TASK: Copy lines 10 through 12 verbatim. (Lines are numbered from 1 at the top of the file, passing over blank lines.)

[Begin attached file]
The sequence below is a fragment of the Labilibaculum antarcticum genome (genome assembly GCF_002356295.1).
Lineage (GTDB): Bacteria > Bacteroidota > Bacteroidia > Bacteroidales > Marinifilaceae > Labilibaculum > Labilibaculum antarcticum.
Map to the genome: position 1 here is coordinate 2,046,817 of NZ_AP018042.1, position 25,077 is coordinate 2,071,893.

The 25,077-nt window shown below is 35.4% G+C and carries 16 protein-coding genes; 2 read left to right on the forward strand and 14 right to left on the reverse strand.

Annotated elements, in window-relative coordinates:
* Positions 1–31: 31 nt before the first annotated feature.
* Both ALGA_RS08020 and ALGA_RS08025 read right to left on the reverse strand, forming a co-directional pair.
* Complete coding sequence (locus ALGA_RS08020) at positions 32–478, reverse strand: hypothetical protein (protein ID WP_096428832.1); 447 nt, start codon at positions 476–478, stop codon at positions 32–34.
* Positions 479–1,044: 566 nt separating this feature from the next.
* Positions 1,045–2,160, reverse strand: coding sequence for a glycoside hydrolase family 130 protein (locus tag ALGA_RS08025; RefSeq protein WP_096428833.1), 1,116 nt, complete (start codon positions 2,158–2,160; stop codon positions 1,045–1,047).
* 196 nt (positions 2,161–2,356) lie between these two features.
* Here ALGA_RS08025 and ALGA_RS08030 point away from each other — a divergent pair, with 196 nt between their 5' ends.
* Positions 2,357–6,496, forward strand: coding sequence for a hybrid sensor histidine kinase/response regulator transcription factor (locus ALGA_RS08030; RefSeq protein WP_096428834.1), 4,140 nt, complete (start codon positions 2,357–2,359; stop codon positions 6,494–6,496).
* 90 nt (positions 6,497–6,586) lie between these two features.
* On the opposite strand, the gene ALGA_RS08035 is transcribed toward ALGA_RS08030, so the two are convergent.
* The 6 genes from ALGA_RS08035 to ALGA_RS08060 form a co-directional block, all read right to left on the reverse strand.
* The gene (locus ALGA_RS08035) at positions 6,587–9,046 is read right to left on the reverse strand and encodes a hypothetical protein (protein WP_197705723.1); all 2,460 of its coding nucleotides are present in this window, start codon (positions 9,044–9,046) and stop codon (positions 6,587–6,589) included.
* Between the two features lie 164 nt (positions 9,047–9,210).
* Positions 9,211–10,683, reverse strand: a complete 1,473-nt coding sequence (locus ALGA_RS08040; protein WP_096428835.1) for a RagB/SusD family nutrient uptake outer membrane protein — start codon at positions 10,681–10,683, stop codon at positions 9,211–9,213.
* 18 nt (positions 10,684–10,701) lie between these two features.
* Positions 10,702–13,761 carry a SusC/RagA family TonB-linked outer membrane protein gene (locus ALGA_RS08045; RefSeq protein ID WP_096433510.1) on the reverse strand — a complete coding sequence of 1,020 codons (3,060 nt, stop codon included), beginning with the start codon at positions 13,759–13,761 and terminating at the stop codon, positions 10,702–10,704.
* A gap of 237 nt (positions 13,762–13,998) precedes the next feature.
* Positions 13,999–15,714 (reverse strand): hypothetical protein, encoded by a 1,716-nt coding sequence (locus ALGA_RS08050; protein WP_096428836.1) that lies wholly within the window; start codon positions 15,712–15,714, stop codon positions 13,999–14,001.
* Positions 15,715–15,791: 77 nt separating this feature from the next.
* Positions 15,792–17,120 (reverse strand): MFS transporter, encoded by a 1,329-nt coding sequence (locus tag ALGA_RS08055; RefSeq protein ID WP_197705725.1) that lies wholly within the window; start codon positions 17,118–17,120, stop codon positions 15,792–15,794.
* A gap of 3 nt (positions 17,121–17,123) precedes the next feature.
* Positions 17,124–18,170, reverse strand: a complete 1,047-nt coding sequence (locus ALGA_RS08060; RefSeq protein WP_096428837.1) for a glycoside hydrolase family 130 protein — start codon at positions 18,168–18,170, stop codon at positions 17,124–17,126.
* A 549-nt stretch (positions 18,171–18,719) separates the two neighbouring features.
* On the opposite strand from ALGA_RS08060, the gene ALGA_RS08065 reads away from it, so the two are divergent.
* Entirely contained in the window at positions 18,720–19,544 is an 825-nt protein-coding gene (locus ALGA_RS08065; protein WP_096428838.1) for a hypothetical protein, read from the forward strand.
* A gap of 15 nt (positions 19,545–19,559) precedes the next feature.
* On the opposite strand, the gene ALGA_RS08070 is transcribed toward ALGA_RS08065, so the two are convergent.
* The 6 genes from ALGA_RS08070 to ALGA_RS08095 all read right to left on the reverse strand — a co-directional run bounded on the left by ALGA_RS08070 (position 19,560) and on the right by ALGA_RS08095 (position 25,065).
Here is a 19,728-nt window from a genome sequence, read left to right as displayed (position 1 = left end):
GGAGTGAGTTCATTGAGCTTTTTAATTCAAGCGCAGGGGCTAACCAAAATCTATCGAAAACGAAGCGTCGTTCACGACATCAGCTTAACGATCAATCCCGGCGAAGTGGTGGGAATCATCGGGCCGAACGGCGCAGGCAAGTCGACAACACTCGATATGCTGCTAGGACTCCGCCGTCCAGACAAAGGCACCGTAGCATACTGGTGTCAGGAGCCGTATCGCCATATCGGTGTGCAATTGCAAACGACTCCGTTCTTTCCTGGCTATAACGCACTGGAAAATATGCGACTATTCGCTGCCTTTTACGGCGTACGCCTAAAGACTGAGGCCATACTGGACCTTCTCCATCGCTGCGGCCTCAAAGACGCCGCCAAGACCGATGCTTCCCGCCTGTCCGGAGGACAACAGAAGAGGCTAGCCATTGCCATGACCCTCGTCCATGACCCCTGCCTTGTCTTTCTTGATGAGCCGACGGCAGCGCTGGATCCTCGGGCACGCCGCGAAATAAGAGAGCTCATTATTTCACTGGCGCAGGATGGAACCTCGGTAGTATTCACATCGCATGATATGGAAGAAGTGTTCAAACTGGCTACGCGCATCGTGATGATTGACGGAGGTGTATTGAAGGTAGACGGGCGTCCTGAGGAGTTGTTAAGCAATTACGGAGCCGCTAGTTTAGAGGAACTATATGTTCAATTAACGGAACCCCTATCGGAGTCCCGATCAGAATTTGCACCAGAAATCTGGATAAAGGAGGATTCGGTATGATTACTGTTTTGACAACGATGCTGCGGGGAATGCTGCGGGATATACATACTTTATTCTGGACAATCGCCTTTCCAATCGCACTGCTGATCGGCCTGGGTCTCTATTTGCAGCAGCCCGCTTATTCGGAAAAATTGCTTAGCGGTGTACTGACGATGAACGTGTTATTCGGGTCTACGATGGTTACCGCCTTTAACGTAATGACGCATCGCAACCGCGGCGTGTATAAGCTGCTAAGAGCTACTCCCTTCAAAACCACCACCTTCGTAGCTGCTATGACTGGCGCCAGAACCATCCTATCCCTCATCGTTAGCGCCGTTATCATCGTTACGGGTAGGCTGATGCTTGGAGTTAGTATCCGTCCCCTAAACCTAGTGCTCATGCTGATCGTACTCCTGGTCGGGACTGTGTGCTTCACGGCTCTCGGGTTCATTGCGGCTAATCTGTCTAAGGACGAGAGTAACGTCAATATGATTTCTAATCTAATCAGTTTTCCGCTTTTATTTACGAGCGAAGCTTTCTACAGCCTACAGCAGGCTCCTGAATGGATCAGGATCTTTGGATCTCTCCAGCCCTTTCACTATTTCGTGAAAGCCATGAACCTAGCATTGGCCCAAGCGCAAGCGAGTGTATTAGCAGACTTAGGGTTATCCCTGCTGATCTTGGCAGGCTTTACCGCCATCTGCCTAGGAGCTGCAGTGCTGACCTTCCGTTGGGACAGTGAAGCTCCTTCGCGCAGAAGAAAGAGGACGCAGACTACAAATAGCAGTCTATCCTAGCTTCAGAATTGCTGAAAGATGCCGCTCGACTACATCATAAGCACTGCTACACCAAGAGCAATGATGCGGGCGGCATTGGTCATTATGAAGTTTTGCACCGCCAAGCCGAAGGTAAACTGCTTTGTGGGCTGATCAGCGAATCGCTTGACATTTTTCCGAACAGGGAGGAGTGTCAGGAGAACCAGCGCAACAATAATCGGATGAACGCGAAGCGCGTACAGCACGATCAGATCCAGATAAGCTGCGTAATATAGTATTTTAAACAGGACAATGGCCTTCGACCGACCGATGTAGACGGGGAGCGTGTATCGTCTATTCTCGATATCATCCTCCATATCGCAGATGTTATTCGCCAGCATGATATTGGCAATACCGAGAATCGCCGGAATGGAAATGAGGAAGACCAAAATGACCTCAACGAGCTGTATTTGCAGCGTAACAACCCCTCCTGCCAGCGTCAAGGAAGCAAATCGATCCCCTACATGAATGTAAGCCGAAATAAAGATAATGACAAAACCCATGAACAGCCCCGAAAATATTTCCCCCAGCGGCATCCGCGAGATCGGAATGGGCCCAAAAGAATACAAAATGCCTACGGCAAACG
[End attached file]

* Positions 1,045–2,160, reverse strand: coding sequence for a glycoside hydrolase family 130 protein (locus tag ALGA_RS08025; RefSeq protein WP_096428833.1), 1,116 nt, complete (start codon positions 2,158–2,160; stop codon positions 1,045–1,047).
* 196 nt (positions 2,161–2,356) lie between these two features.
* Here ALGA_RS08025 and ALGA_RS08030 point away from each other — a divergent pair, with 196 nt between their 5' ends.